INTRODUCTION: Bronchiolitis is a leading cause of infant hospitalization.1 It is most commonly caused by respiratory syncytial virus. However, antibiotics are frequently used in this patient population due to the risk of concomitant bacterial infection and superinfection.2 This contributes to the major public health issue of antibiotic overuse and bacterial resistance in hospitals. While bronchiolitis is a clinical diagnosis, respiratory viral (RV) tests are frequently used as part of patient management. However, their clinical utility in decreasing unnecessary antibiotic use remains unclear.3
 
OBJECTIVES: To determine the impact of RV test results (positive versus negative) on the use of antibiotics in critically ill infants with bronchiolitis.
 
METHODS: A retrospective cohort study of children <2 years of age with a clinical diagnosis of bronchiolitis admitted to the pediatric intensive care units at the Montreal Children's Hospital (MCH), the Centre Hospitalier Universitaire de Sainte Justine (CHUSJ), or the Children's Hospital of Eastern Ontario (CHEO) during 2 winter seasons (2016-2017 and 2017-2018). We analysed study data using descriptive statistics, Chi-squared test, Student's t-test, and Wilcoxon's rank-sum test.
 
RESULTS: A total of 372 patients were included in the study. Mean age was 4.8±5.3 months. RV testing was performed in 354 (95%) patients, and of these, 233 (66%) received antibiotics. Overall, there was no difference in the odds of receiving antibiotics between patients with a positive versus negative RV test results (odds ratio 1.1; 95% confidence interval 0.7, 2.0), nor in the median number of days of antibiotic treatment (3 days, interquartile range [IQR] 2 – 7 vs. 4 days, IQR 2 – 9, p = 0.38). The proportion of patients in whom antibiotics were stopped did not differ between patients with a positive versus negative test result within 48 hours (23% vs. 27%, p = 0.74) or 72 hours (50% vs. 45%, p = 0.74) of admission. Stratification by hospital and type of infection (viral only or clinical diagnosis of bacterial infection) also showed no significant difference in antibiotic use for any outcome. Lastly, of patients with a viral infection only, 25% still received a full course (≥7 days) of antibiotics.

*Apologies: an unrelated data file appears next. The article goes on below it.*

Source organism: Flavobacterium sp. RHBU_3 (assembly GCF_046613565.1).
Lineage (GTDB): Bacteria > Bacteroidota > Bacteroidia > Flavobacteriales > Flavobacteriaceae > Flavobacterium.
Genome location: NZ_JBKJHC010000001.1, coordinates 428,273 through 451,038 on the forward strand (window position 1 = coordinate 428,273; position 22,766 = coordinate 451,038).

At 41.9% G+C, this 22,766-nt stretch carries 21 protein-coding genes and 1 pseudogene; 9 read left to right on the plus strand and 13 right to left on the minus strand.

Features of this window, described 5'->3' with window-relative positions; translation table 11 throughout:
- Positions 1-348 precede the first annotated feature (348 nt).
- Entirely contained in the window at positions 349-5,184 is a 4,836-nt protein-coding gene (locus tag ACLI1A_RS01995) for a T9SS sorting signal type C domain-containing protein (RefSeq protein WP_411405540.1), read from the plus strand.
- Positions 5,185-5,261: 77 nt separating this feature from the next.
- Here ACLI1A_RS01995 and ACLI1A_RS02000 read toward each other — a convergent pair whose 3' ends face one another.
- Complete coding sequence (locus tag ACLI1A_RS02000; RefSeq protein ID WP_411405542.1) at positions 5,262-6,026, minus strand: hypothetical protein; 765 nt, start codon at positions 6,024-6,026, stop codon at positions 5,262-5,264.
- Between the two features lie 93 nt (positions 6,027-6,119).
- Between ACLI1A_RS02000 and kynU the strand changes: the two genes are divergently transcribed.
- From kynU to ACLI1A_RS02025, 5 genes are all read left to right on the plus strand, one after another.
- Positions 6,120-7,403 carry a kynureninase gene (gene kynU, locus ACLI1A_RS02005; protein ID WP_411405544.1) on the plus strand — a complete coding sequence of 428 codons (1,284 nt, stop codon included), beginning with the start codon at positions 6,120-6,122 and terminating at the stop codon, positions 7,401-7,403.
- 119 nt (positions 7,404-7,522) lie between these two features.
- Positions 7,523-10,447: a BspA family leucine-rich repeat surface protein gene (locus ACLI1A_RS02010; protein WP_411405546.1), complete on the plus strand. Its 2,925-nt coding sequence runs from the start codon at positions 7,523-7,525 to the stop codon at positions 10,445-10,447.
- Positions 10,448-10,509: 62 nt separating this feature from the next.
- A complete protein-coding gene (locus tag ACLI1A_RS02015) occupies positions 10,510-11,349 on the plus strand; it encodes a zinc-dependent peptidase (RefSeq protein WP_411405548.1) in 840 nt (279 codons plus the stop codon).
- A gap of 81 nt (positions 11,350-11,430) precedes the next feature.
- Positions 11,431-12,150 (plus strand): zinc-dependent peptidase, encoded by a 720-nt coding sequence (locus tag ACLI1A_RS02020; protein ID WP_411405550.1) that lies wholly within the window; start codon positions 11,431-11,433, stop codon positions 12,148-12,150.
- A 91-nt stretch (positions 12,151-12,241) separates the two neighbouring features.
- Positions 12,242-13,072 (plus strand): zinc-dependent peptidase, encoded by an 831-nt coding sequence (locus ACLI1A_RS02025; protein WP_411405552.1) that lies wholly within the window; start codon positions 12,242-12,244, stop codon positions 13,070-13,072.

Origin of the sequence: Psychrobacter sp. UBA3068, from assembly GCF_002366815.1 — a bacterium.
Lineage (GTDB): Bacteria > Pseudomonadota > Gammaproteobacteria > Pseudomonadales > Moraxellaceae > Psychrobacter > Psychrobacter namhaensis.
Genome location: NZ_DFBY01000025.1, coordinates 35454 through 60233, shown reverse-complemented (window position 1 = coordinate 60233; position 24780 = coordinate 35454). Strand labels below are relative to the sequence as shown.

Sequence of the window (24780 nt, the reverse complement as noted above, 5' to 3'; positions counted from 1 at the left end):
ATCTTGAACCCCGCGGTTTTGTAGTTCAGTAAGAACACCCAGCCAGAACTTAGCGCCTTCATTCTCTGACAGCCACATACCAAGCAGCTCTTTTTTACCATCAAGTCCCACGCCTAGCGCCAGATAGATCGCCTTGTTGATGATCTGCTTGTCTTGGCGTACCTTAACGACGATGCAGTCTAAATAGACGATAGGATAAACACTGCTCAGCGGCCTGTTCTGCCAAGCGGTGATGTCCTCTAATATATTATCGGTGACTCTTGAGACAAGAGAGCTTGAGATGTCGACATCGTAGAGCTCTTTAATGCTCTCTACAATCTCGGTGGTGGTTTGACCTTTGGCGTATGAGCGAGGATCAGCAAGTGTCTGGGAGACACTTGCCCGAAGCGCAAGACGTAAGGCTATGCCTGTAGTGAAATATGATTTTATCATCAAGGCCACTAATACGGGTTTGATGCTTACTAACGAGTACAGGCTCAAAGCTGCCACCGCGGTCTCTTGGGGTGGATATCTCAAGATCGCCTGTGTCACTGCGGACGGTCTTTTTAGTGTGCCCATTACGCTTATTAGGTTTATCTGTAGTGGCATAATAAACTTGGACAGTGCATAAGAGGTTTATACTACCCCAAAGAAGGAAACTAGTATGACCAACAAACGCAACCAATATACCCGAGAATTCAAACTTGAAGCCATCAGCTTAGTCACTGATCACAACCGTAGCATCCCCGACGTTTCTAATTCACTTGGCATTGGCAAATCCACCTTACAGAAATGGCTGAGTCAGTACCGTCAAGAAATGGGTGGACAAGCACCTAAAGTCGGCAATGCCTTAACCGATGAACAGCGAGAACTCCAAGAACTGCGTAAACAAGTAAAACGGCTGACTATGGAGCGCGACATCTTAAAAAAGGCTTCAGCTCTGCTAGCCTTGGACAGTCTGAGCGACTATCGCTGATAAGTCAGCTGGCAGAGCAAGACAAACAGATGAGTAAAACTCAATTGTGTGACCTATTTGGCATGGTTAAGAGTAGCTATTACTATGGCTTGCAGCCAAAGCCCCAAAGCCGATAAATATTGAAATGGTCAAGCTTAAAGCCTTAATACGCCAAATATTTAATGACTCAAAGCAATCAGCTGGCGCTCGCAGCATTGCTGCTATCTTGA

CONCLUSIONS: RV testing does not appear to impact the use of antibiotics in critically ill infants with bronchiolitis. There is thus insufficient evidence to support the routine use of RV testing in this patient population.


Image
1. Shi T, McAllister DA, O'Brien KL, et al. Global, regional, and national disease burden estimates of acute lower respiratory infections due to respiratory syncytial virus in young children in 2015: a systematic review and modelling study. The Lancet;390:946-58.
2. Papenburg J, Fontela PS, Freitas RR, Burstein B. Inappropriate Antibiotic Prescribing for Acute Bronchiolitis in US Emergency Departments, 2007–2015. Journal of the Pediatric Infectious Diseases Society;piy131.
3. Noël KC, Fontela P, Winters N, et al. The Clinical Utility of Respiratory Viral Testing in Hospitalized Children: A Meta-analysis. Hospital pediatrics;9:483-494.